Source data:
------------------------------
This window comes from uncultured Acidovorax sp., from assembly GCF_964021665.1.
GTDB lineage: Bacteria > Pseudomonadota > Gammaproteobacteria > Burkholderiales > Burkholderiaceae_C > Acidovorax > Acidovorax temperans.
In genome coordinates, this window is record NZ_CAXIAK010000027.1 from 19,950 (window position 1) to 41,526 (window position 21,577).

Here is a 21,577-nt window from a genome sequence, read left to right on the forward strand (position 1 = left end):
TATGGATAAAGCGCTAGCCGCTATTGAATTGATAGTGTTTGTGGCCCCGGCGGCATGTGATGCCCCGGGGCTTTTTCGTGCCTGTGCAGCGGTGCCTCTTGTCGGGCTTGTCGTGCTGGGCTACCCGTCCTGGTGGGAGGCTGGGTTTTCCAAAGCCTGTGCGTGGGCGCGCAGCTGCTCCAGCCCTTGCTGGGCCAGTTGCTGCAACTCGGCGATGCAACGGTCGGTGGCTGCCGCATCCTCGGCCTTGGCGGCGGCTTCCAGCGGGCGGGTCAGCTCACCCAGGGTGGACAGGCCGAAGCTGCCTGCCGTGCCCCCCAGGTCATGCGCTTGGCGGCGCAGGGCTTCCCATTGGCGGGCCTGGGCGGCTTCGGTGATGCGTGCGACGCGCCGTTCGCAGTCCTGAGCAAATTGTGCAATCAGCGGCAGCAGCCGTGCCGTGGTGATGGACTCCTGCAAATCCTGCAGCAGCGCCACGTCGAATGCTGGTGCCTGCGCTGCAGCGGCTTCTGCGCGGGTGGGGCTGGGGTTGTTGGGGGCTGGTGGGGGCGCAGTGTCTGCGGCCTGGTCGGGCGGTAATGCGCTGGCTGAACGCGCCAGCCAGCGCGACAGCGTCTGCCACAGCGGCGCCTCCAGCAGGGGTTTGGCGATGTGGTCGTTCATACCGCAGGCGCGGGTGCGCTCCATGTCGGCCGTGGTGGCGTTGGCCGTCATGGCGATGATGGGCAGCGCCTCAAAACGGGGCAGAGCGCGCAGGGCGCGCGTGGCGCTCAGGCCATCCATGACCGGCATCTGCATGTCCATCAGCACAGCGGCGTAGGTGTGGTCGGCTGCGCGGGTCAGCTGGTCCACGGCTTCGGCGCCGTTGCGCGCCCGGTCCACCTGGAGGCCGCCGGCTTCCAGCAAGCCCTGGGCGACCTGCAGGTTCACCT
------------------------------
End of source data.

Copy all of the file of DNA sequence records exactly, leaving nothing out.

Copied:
This window comes from uncultured Acidovorax sp., from assembly GCF_964021665.1.
GTDB lineage: Bacteria > Pseudomonadota > Gammaproteobacteria > Burkholderiales > Burkholderiaceae_C > Acidovorax > Acidovorax temperans.
In genome coordinates, this window is record NZ_CAXIAK010000027.1 from 19,950 (window position 1) to 41,526 (window position 21,577).

Here is a 21,577-nt window from a genome sequence, read left to right on the forward strand (position 1 = left end):
TATGGATAAAGCGCTAGCCGCTATTGAATTGATAGTGTTTGTGGCCCCGGCGGCATGTGATGCCCCGGGGCTTTTTCGTGCCTGTGCAGCGGTGCCTCTTGTCGGGCTTGTCGTGCTGGGCTACCCGTCCTGGTGGGAGGCTGGGTTTTCCAAAGCCTGTGCGTGGGCGCGCAGCTGCTCCAGCCCTTGCTGGGCCAGTTGCTGCAACTCGGCGATGCAACGGTCGGTGGCTGCCGCATCCTCGGCCTTGGCGGCGGCTTCCAGCGGGCGGGTCAGCTCACCCAGGGTGGACAGGCCGAAGCTGCCTGCCGTGCCCCCCAGGTCATGCGCTTGGCGGCGCAGGGCTTCCCATTGGCGGGCCTGGGCGGCTTCGGTGATGCGTGCGACGCGCCGTTCGCAGTCCTGAGCAAATTGTGCAATCAGCGGCAGCAGCCGTGCCGTGGTGATGGACTCCTGCAAATCCTGCAGCAGCGCCACGTCGAATGCTGGTGCCTGCGCTGCAGCGGCTTCTGCGCGGGTGGGGCTGGGGTTGTTGGGGGCTGGTGGGGGCGCAGTGTCTGCGGCCTGGTCGGGCGGTAATGCGCTGGCTGAACGCGCCAGCCAGCGCGACAGCGTCTGCCACAGCGGCGCCTCCAGCAGGGGTTTGGCGATGTGGTCGTTCATACCGCAGGCGCGGGTGCGCTCCATGTCGGCCGTGGTGGCGTTGGCCGTCATGGCGATGATGGGCAGCGCCTCAAAACGGGGCAGAGCGCGCAGGGCGCGCGTGGCGCTCAGGCCATCCATGACCGGCATCTGCATGTCCATCAGCACAGCGGCGTAGGTGTGGTCGGCTGCGCGGGTCAGCTGGTCCACGGCTTCGGCGCCGTTGCGCGCCCGGTCCACCTGGAGGCCGCCGGCTTCCAGCAAGCCCTGGGCGACCTGCAGGTTCACCT